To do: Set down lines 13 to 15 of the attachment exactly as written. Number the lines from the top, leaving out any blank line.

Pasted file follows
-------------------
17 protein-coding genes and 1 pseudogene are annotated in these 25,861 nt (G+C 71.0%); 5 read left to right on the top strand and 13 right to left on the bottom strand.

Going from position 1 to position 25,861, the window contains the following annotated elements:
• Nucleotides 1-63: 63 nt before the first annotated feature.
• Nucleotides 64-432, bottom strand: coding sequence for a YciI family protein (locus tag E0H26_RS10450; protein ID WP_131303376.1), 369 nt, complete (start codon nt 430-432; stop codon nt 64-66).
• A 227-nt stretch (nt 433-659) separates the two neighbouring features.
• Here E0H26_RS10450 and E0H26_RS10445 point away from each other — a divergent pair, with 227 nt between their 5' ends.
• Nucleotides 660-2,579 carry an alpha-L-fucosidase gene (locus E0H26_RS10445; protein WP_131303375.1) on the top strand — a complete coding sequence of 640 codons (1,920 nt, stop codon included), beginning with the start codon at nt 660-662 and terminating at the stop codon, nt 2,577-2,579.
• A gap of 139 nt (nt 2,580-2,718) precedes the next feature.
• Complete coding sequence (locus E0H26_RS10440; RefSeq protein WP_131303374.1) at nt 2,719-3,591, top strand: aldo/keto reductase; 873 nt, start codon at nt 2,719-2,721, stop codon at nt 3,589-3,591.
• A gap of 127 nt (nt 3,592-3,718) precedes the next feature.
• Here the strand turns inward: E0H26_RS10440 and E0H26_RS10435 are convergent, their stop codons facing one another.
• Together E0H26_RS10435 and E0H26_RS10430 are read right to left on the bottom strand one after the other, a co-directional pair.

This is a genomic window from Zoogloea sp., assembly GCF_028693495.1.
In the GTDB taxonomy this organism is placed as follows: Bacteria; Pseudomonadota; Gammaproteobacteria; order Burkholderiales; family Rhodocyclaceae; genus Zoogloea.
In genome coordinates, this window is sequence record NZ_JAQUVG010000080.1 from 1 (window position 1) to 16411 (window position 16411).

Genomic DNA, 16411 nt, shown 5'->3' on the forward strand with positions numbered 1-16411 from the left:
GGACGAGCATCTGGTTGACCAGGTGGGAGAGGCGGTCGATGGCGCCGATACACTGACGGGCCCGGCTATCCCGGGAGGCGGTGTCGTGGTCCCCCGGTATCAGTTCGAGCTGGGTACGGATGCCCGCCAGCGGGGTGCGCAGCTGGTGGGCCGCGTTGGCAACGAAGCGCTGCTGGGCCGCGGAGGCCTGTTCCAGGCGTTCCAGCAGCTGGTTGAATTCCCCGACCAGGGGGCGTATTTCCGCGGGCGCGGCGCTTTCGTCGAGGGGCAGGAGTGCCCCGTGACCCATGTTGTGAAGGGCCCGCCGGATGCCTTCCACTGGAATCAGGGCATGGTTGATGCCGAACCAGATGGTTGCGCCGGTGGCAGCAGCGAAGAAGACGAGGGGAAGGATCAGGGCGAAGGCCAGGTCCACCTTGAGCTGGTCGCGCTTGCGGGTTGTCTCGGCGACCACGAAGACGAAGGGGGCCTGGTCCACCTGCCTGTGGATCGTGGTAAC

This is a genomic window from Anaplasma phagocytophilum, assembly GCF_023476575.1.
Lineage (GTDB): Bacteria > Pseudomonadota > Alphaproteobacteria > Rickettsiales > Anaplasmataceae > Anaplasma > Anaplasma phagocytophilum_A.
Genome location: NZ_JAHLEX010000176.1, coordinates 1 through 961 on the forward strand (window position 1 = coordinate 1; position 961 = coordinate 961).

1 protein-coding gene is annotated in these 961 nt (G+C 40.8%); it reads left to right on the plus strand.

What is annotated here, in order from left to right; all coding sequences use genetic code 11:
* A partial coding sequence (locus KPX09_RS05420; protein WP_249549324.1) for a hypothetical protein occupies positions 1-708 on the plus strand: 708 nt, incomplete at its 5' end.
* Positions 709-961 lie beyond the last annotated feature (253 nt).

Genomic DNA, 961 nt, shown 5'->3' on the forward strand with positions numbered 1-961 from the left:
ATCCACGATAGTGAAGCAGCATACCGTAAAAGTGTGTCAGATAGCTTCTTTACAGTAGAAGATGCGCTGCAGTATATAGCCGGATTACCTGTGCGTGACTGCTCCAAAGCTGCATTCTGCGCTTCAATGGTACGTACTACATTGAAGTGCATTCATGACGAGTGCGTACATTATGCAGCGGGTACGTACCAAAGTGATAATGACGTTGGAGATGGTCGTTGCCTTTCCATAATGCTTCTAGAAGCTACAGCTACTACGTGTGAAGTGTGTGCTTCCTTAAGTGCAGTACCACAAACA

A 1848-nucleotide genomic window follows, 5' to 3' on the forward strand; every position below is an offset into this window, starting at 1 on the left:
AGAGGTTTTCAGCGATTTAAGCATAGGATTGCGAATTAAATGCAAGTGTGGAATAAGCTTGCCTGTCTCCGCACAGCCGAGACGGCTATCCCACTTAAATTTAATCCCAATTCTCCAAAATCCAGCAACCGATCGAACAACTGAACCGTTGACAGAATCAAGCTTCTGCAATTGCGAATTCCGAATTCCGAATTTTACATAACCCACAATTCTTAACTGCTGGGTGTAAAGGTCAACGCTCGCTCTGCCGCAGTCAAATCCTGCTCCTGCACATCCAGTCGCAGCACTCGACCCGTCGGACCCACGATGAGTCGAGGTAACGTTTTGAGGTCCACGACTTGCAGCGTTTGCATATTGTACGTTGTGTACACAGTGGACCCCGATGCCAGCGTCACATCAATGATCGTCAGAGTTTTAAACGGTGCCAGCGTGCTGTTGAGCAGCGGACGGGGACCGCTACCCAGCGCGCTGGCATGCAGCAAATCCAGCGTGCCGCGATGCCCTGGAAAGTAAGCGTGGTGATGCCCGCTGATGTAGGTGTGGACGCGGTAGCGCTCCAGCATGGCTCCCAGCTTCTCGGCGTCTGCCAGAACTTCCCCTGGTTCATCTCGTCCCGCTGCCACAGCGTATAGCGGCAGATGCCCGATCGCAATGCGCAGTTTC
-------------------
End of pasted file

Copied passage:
This is a genomic window from Zoogloea sp., assembly GCF_028693495.1.
In the GTDB taxonomy this organism is placed as follows: Bacteria; Pseudomonadota; Gammaproteobacteria; order Burkholderiales; family Rhodocyclaceae; genus Zoogloea.
In genome coordinates, this window is sequence record NZ_JAQUVG010000080.1 from 1 (window position 1) to 16411 (window position 16411).